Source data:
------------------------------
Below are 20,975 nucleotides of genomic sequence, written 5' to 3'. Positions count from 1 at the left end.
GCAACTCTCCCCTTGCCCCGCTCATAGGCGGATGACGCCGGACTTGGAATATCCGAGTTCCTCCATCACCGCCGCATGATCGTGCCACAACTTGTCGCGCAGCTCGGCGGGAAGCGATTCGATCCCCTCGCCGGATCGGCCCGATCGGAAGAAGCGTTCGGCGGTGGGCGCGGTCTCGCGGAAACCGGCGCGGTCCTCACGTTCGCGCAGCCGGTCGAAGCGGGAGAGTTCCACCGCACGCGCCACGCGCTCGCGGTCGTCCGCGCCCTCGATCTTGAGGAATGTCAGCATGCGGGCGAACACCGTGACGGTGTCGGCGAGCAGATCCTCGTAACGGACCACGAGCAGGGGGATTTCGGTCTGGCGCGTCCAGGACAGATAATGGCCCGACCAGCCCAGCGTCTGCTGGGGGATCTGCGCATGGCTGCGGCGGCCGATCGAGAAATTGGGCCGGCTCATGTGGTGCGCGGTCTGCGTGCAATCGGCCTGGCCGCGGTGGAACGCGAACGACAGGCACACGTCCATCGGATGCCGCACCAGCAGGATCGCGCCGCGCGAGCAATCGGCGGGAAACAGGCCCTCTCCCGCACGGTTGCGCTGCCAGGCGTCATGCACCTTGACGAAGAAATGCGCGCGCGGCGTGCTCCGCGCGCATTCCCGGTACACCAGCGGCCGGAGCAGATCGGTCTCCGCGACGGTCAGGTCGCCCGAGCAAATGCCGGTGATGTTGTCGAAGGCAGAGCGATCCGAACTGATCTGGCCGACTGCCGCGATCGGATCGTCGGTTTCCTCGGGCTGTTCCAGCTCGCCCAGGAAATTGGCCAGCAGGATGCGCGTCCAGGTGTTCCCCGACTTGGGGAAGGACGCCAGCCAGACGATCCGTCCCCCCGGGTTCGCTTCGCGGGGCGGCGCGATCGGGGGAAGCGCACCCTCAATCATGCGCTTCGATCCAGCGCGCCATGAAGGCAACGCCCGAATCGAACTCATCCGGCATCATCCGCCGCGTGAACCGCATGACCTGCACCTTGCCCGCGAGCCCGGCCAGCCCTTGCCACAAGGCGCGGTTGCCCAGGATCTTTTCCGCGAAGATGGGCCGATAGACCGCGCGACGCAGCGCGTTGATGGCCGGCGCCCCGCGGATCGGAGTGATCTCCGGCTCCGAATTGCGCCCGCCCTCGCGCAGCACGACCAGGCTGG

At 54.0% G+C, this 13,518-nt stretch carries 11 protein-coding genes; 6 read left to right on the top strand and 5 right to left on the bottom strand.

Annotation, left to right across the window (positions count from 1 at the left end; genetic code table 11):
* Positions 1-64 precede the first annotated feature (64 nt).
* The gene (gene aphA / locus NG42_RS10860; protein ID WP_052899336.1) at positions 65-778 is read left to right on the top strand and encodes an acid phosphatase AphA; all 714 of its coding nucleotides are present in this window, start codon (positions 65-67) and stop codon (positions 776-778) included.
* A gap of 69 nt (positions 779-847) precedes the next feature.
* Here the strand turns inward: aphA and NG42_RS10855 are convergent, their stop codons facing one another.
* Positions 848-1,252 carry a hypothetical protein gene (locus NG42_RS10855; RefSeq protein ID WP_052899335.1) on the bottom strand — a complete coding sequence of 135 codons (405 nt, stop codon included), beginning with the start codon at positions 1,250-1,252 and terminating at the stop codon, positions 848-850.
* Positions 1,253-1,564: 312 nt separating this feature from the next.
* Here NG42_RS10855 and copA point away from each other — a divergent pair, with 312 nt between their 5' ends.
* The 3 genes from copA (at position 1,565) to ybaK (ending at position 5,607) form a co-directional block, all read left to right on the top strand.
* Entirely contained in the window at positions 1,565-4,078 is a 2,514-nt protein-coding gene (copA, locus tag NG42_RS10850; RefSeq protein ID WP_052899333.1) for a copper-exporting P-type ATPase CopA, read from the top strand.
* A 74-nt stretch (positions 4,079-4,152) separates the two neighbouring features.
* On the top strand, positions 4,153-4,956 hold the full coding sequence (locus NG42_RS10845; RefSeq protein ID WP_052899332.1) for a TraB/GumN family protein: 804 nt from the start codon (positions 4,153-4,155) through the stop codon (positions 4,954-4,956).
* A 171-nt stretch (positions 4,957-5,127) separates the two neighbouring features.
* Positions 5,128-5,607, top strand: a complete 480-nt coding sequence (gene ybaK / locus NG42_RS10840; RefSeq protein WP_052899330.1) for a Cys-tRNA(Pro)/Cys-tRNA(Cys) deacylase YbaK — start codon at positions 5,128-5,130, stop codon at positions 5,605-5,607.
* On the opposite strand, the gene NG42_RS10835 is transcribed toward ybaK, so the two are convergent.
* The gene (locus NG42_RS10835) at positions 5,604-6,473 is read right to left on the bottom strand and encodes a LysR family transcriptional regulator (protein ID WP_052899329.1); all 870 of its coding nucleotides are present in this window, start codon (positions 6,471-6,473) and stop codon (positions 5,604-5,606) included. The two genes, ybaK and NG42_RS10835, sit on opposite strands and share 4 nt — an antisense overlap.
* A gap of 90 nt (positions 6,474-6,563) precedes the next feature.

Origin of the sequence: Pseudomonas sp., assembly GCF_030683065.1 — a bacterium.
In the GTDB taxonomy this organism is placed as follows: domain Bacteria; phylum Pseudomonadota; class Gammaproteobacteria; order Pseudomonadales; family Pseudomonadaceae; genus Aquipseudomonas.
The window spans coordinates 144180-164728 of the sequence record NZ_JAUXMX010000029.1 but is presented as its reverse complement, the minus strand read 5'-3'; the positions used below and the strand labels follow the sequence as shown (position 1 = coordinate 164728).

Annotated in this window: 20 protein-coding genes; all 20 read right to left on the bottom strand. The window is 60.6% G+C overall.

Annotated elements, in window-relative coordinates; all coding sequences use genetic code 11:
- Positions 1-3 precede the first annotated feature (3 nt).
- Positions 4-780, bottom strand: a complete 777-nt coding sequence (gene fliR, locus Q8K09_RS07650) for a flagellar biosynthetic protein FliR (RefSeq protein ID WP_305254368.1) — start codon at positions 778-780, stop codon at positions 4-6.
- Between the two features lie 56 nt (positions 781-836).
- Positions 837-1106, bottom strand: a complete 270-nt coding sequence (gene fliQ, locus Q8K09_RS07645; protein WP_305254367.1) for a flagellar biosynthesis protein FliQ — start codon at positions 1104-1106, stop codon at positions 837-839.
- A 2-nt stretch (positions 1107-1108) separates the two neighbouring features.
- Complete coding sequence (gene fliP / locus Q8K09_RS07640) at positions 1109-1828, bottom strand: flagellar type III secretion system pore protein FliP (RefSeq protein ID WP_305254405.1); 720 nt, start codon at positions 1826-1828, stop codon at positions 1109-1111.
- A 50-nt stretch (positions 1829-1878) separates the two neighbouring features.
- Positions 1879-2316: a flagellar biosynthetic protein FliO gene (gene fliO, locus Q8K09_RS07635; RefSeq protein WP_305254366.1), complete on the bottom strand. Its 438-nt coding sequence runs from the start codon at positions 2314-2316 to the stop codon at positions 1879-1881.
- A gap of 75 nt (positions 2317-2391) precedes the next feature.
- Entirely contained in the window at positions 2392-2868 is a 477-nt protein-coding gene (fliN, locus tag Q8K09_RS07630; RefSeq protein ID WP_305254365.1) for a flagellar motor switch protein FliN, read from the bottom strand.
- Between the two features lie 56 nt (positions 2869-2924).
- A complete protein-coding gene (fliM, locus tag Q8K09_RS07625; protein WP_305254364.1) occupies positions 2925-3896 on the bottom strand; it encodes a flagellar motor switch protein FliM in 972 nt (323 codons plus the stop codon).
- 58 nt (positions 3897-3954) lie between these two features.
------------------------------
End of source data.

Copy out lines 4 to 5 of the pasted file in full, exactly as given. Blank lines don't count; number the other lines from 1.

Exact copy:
Annotation, left to right across the window (positions count from 1 at the left end; genetic code table 11):
* Positions 1-64 precede the first annotated feature (64 nt).